Blog | May 16, 2013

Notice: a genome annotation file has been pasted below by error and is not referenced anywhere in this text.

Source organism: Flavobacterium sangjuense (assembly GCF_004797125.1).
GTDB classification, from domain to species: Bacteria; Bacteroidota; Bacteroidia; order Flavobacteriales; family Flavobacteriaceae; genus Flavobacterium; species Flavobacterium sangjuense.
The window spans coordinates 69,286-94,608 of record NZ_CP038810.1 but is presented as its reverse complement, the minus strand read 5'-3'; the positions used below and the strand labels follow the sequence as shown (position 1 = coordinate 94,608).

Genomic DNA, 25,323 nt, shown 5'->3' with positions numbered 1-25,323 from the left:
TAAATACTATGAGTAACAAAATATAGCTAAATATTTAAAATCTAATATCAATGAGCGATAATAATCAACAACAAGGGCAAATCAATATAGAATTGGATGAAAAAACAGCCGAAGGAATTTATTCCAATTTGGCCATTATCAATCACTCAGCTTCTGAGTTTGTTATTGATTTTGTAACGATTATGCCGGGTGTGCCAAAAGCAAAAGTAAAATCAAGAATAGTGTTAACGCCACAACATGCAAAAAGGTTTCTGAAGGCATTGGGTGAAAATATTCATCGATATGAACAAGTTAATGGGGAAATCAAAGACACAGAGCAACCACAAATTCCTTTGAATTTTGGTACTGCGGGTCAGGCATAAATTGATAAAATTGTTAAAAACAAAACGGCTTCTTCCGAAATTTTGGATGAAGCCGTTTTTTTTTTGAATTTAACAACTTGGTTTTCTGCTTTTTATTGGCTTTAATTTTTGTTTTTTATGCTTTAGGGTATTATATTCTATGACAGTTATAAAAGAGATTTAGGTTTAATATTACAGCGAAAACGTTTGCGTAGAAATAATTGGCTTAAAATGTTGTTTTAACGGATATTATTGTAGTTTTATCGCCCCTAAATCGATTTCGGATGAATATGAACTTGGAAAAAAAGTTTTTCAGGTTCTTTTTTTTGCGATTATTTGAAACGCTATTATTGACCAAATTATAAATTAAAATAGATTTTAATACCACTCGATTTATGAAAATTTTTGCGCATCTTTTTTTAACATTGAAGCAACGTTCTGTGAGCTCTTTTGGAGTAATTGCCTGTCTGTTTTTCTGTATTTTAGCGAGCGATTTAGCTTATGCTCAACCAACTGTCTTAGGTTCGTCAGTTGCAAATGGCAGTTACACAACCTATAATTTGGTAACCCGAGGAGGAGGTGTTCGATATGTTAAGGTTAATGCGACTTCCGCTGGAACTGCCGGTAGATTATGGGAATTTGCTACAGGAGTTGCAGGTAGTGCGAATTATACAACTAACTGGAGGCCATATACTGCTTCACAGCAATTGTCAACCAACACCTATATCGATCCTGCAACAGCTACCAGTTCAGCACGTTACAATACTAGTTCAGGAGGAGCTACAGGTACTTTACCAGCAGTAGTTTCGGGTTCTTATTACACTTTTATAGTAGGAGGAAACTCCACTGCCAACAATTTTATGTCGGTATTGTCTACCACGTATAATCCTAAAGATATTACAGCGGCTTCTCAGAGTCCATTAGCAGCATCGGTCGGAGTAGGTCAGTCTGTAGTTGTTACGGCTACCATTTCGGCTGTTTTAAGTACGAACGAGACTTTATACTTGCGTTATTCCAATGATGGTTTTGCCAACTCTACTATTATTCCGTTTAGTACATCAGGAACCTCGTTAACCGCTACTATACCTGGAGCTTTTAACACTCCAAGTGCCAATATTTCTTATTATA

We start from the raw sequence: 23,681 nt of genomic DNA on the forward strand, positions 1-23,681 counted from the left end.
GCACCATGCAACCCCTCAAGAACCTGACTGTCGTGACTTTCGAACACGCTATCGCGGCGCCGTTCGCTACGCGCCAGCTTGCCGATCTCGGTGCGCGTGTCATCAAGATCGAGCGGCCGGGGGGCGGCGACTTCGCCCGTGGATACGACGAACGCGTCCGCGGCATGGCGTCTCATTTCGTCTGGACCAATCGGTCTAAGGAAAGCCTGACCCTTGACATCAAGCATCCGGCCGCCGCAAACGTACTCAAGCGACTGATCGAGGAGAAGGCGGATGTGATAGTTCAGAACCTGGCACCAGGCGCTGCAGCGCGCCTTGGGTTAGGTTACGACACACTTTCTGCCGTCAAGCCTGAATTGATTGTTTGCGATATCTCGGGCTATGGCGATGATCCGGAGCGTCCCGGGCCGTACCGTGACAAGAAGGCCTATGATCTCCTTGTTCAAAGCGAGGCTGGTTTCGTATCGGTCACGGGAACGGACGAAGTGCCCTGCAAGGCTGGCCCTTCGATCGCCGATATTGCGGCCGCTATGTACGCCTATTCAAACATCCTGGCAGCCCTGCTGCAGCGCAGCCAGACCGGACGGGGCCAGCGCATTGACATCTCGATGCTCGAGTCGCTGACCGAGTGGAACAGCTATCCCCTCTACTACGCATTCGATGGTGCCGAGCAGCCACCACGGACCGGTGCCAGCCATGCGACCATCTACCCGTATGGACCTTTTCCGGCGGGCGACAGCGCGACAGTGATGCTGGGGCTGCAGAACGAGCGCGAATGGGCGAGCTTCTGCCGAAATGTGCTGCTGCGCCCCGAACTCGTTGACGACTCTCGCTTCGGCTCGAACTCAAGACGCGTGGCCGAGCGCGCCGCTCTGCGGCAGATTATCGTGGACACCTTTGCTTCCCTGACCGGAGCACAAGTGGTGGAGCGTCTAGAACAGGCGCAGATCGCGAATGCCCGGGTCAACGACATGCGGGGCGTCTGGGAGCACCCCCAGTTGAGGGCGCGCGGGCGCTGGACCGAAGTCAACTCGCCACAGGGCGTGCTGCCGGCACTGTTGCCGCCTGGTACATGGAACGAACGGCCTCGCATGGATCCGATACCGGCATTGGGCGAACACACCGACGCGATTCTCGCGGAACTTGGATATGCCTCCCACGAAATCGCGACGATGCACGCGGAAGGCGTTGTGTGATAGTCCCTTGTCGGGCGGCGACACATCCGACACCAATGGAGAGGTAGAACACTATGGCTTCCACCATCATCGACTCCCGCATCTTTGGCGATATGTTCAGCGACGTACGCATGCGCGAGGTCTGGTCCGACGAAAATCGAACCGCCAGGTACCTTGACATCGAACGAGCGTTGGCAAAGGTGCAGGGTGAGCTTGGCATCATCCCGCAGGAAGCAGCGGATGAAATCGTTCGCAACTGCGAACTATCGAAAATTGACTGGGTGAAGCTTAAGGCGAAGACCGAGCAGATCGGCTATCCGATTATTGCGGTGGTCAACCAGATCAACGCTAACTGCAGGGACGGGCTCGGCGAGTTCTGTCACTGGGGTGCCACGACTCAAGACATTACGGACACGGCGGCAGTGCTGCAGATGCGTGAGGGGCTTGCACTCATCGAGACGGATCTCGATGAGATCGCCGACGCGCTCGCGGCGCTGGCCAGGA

By Darcy Henton, Calgary HeraldHundreds of people with disabilities, their caregivers and their families protested outside the legislature Wednesday against program and service cuts the government denies are coming.Waving “stop the cuts” signs and chanting “Shame on you,” many of the protesters bused from Calgary to show the faces of the Albertans whose lives will be affected by cuts to the province’s Persons with Developmental Disabilities (PDD) funding, expected later this summer.Speaker after speaker expressed fears that an anticipated $60 million cut to PDD will eliminate programs that bring developmentally disabled Albertans out of their homes and into the community to participate in a wide range of programs and activities.“In our community it will mean people being alone and being scared,” warned Nicole Fairbrother, a caregiver who said she is taking a pay cut to offset the impact of the cuts to programs for the 17 “high needs” Albertans in her organization’s care. “They are all incredibly at risk from these cuts.”Some said they felt betrayed by Premier Alison Redford.“One of the reasons I voted for Premier Redford is she said she would take care of the most vulnerable citizens in Alberta,” said Myrna Miller, of Calgary, who attended the demonstration with her 28-year-old son Fredrick Denicola, who suffers from a rare disorder called Costello syndrome.“We just have to have a voice to let the government know that we have important people in the community and they need to be part of the community.”She said PDD funding allows her son to have an active lifestyle and the anticipated program cuts could have a negative domino effect on his ability to participate in many of the activities he enjoys.Calgarian Colleen Houston of Disability Action Hall said the cuts threaten the quality of life for developmentally disabled Albertans.“If these cuts do occur, people will be socially isolated in their homes,” she said. “They will go to more expensive systems like hospitals and jails. These are short-sighted cuts that will cost more in the long run.”The affected groups are launching a ‘Don’t Erase My Face’ postcard campaign that encourages disabled Albertans to send the premier their photographs. It supports the contention their faces will disappear from their communities if funds that support their visibility are decreased.After the protest on the steps of the legislature, Associate Disabilities Minister Frank Oberle denied there have been cuts to PDD and contended repeatedly that anyone who requires PDD services will receive services.Under attack in question period from all opposition parties, Oberle said there has actually been a $3.5 million increase in funding for the “disabilities service envelope” and while the department is changing the manner in which funding is allocated, there won’t be cuts.Additional funding will be forthcoming from the Human Services ministry, he promised.“If there’s additional support needed, I will seek that support,” he said. “I am not going to cut services to individuals who need them. End of story.”But three organizations that represent care givers and their clients called the impending cuts “excessive and threatening.”The Alberta Association for Community Living, Alberta Council of Disability Services and Alberta Disability Workers Association called the pending $60 million cut to 140 PDD organizations the largest cut ever imposed on individuals with developmental disabilities in Alberta’s history.“The depth of the reduction in funding is one we believe is not manageable and will result in the safety, well-being and security of individuals with developmental disabilities being compromised,” they said in a statement.They said the cuts will push the PDD community into “crisis mode.”Tim Bear, president of the Alberta Disability Workers Association, questioned the minister’s claim there will be no cuts when he has a letter from the government advising him that his $3.7 million budget is being cut by more than $1 million — a 27 per cent reduction.Bear said that may force the St. Paul Abilities Network he operates to shut down three of its 12 facilities.“You tell me — is that fearmongering or are we going to lose a whole pile of support?”Bill Moore-Kilgannon of Public Interest Alberta said Albertans with developmental disabilities and their supporters are not going to take the cuts lying down. He urged them to take their concerns to the Alberta Progressive Conservative Party policy convention May 25 at Edmonton’s Radisson Hotel.“We’re going to have a block party,” he said. “We know the PDD sector will come out and be loud and proud.”[email protected]© Copyright (c) The Calgary HeraldRead the article at The Calgary Heald website.Related: Disabled Albertans urge government to rethink program funding changes, BY Sarah O'Donnell, Edmonton Journal MAY 15, 2013